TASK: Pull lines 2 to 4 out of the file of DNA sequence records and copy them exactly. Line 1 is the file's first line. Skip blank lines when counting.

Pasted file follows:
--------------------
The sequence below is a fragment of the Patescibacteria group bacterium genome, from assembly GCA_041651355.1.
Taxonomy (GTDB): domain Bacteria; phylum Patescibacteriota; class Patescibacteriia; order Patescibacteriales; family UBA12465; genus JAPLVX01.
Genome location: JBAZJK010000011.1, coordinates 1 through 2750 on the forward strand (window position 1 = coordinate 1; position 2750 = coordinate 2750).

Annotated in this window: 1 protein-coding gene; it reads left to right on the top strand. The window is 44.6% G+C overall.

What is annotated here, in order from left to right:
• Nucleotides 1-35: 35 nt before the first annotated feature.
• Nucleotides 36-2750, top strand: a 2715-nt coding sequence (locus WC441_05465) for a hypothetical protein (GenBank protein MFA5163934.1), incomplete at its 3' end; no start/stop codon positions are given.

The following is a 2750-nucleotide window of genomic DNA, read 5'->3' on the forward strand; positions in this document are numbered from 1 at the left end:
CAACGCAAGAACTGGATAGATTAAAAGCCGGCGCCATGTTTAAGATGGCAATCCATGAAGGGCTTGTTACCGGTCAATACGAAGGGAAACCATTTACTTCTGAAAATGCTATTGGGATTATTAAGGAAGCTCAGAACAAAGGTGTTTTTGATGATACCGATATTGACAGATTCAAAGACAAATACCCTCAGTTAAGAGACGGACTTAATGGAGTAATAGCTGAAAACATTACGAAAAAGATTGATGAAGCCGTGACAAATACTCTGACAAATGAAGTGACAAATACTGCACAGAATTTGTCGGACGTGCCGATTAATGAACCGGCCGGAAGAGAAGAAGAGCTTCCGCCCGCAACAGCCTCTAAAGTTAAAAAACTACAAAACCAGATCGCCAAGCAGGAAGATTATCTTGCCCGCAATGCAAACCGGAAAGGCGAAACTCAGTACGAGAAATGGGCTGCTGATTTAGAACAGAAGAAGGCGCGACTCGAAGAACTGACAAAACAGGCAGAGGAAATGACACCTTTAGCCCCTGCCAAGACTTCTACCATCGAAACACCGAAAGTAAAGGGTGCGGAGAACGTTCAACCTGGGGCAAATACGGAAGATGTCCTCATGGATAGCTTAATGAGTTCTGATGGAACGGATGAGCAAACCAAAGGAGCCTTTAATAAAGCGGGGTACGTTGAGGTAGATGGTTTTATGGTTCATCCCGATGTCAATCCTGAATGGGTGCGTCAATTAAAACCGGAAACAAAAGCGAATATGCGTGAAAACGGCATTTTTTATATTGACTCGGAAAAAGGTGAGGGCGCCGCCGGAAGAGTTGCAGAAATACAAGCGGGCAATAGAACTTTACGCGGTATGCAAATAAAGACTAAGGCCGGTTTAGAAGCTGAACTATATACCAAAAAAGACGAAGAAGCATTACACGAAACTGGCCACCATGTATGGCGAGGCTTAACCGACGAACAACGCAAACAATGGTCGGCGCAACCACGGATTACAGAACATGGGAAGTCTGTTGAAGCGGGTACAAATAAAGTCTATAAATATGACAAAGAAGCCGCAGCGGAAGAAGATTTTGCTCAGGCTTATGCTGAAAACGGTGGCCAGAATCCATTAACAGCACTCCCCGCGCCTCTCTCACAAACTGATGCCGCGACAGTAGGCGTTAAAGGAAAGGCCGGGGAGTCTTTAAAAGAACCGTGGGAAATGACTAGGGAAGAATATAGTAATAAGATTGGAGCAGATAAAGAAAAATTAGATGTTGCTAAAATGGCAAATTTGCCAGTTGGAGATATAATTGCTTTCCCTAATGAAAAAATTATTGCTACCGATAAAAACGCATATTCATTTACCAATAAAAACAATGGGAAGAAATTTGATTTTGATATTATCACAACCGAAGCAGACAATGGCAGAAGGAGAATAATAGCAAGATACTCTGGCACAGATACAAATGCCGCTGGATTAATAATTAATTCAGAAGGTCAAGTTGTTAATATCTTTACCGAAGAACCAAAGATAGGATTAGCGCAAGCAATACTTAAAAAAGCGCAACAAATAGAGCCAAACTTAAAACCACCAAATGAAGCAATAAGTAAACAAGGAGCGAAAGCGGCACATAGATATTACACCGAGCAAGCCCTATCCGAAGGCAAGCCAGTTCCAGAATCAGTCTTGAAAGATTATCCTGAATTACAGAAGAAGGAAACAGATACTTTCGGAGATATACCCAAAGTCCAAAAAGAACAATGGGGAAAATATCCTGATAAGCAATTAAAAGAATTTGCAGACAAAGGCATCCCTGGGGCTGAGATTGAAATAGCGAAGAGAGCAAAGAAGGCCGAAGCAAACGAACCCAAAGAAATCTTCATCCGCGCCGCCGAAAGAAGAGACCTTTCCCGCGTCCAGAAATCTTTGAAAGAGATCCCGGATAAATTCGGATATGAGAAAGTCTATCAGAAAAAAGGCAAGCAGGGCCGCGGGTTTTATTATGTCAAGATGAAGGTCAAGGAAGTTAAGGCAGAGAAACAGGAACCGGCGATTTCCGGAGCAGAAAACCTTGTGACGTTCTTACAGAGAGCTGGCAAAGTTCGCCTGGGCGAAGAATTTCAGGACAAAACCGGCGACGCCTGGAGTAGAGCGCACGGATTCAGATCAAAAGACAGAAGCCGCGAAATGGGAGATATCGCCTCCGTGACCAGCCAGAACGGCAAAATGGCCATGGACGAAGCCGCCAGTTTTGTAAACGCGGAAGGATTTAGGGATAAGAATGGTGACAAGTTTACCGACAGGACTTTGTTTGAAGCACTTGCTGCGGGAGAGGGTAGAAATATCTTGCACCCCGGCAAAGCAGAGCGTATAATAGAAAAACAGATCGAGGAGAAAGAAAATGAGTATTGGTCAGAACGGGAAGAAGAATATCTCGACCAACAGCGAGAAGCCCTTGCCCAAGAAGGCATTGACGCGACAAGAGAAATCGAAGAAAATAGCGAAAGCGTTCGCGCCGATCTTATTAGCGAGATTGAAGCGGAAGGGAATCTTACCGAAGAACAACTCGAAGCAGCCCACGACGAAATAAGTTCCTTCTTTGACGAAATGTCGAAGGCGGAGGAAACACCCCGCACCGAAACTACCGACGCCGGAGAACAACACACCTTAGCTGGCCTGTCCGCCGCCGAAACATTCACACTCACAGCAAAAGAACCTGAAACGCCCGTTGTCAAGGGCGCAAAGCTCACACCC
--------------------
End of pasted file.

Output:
Taxonomy (GTDB): domain Bacteria; phylum Patescibacteriota; class Patescibacteriia; order Patescibacteriales; family UBA12465; genus JAPLVX01.
Genome location: JBAZJK010000011.1, coordinates 1 through 2750 on the forward strand (window position 1 = coordinate 1; position 2750 = coordinate 2750).

Annotated in this window: 1 protein-coding gene; it reads left to right on the top strand. The window is 44.6% G+C overall.